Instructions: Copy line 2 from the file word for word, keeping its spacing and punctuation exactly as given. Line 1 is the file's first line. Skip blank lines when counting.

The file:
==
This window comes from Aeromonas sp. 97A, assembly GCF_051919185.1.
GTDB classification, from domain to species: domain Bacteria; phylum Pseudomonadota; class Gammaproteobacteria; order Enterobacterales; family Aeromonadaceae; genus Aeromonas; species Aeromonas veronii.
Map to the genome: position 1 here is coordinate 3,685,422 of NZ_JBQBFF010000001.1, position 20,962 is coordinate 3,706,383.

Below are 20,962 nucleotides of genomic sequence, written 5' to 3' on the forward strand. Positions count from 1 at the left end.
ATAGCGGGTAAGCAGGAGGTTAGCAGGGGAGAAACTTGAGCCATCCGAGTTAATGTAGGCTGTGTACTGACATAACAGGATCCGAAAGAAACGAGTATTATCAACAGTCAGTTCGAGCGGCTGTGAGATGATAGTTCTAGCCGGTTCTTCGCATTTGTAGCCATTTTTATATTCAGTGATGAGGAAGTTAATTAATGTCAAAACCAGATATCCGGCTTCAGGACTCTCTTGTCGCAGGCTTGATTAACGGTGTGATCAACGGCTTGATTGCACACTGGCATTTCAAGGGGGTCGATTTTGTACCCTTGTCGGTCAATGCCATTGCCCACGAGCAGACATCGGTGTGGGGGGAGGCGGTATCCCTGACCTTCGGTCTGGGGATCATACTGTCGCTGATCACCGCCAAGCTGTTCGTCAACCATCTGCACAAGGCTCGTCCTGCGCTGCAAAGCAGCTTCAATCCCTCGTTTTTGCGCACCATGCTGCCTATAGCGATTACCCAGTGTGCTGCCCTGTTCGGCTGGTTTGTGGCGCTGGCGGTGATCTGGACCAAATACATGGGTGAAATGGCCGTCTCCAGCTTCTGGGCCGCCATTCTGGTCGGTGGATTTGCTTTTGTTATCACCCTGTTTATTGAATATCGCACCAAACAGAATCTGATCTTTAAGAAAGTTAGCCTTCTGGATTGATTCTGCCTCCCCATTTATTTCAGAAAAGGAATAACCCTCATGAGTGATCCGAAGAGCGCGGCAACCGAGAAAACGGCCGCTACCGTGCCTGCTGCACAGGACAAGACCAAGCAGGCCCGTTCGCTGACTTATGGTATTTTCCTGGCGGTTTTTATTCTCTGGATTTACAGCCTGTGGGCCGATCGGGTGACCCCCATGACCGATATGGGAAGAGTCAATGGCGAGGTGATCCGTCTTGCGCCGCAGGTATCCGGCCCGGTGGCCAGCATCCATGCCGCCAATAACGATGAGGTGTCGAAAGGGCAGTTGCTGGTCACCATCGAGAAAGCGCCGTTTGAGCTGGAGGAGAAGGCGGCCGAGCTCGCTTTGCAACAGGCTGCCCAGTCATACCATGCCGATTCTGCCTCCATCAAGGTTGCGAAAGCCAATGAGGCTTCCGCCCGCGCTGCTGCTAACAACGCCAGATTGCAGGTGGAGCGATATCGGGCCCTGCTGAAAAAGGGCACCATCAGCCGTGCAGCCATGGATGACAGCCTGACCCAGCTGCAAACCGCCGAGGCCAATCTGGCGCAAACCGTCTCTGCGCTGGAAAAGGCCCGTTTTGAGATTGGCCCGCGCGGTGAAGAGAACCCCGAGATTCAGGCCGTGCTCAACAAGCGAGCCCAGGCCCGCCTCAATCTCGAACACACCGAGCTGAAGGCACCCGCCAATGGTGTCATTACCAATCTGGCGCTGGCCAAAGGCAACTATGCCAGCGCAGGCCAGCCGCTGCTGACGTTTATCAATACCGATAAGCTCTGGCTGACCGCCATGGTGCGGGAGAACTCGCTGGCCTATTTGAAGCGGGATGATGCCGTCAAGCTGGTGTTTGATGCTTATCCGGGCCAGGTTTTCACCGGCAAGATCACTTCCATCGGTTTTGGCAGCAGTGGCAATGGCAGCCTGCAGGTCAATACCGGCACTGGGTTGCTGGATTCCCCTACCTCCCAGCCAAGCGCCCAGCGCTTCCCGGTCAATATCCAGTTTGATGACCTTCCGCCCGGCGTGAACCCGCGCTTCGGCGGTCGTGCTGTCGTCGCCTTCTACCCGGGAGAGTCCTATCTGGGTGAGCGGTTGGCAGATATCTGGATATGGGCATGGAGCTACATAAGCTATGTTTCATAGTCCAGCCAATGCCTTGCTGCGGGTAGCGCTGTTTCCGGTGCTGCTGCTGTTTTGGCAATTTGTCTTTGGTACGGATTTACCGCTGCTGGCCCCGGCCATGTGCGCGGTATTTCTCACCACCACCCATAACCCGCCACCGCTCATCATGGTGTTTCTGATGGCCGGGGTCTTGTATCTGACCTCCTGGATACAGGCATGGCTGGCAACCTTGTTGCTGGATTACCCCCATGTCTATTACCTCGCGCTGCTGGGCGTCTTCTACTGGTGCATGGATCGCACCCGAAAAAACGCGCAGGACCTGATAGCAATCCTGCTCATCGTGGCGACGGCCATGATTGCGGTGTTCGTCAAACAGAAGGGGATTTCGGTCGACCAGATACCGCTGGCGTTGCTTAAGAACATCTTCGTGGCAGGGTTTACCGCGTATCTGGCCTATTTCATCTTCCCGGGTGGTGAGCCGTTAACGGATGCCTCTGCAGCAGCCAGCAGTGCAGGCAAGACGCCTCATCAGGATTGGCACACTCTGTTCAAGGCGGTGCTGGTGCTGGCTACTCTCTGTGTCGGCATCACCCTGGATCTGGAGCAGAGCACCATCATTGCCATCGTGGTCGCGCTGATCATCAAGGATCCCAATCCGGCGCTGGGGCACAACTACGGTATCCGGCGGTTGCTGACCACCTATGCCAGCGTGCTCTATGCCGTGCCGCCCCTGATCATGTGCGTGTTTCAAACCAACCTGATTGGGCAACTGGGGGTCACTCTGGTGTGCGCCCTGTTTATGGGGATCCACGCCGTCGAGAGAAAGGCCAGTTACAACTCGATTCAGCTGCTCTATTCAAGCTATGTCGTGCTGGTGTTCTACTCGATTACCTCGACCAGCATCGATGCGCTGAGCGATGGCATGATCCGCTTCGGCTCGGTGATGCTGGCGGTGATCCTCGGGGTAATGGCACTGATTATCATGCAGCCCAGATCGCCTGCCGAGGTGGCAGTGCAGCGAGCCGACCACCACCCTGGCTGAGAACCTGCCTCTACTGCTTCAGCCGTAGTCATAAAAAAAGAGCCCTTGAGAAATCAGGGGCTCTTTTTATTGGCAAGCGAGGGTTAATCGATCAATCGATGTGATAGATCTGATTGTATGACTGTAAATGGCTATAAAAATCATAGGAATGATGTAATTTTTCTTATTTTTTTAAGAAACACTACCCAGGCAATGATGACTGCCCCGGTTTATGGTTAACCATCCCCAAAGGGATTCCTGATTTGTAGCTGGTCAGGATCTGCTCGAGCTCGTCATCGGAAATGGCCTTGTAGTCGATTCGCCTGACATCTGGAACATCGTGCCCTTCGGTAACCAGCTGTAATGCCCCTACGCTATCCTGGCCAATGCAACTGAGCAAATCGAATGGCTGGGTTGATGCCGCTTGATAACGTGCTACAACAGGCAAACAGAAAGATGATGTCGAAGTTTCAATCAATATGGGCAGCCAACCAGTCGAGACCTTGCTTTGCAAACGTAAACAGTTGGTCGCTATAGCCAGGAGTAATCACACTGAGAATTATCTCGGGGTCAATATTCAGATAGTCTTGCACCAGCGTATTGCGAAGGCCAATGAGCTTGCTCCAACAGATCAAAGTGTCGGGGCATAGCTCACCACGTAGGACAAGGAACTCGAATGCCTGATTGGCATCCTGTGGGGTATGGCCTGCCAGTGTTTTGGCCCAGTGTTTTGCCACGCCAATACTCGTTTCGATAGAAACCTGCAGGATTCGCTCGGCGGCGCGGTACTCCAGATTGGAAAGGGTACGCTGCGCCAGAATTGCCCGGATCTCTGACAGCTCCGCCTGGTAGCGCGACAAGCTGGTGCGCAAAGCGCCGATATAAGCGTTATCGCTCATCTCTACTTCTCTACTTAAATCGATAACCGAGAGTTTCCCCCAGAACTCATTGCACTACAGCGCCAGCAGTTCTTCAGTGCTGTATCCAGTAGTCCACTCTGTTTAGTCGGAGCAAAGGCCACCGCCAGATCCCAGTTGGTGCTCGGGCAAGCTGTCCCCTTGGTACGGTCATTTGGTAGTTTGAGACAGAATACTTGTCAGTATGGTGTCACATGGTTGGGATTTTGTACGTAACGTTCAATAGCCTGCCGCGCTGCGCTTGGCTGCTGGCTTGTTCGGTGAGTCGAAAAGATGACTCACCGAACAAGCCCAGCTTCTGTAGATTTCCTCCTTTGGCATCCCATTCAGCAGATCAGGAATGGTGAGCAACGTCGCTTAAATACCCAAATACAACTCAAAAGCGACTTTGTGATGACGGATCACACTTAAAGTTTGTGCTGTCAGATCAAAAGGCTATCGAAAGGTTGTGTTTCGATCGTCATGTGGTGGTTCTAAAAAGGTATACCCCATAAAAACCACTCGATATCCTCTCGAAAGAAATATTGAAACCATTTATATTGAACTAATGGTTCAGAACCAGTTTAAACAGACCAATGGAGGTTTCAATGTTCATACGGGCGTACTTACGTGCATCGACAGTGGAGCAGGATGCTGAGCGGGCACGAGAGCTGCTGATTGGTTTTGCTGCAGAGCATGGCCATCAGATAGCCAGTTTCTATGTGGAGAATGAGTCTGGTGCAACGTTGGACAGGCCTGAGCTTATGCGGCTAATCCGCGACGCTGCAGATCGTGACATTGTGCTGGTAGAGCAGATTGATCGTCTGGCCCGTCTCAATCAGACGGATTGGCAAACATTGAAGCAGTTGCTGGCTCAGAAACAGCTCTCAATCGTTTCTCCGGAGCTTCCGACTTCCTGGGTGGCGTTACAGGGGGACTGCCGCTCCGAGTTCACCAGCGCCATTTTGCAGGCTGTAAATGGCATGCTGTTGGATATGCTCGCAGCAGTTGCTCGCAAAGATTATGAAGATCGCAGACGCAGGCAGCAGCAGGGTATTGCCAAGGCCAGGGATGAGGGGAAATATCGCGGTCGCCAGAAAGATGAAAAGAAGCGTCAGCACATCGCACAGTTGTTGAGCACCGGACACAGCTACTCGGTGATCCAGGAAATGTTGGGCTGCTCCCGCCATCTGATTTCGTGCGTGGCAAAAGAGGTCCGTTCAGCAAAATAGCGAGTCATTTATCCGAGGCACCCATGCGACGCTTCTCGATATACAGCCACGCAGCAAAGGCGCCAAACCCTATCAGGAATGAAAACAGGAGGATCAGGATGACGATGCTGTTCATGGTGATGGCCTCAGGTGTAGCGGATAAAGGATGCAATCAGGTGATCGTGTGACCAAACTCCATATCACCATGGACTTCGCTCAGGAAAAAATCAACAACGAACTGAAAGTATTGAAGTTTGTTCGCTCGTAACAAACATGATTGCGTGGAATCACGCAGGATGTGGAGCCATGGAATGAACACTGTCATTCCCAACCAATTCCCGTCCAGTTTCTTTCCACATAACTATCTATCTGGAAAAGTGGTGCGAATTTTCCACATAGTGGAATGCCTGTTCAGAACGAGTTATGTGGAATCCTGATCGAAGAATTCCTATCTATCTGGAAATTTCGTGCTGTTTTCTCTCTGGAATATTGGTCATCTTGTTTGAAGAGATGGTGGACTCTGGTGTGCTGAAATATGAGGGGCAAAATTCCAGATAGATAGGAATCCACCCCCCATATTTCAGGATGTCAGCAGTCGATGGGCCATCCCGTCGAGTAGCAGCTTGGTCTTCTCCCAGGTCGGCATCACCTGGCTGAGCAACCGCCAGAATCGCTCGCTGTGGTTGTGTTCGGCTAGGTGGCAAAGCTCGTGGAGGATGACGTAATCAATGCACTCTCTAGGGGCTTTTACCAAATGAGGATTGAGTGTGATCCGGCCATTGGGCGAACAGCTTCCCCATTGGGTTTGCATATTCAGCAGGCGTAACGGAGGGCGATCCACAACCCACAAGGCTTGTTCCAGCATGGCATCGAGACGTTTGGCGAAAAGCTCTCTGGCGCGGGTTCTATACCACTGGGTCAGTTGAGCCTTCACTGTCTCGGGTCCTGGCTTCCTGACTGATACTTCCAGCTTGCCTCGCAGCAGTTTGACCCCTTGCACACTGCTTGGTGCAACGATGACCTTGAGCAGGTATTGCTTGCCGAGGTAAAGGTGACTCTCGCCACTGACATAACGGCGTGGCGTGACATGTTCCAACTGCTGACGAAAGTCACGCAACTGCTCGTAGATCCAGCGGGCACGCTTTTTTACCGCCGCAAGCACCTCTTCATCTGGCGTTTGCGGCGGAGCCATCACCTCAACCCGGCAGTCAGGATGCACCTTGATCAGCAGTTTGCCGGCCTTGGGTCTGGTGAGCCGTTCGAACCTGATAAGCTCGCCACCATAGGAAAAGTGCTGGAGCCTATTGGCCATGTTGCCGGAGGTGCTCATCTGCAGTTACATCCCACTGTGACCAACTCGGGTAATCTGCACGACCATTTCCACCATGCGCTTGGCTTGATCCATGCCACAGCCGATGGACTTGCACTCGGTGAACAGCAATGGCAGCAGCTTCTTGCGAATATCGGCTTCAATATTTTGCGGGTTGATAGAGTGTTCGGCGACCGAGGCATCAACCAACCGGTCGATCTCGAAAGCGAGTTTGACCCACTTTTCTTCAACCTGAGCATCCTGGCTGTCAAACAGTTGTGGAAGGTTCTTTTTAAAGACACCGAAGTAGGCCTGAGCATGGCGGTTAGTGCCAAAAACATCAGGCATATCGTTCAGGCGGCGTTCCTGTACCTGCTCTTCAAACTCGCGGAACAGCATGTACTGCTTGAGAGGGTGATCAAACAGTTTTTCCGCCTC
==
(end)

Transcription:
GTDB classification, from domain to species: domain Bacteria; phylum Pseudomonadota; class Gammaproteobacteria; order Enterobacterales; family Aeromonadaceae; genus Aeromonas; species Aeromonas veronii.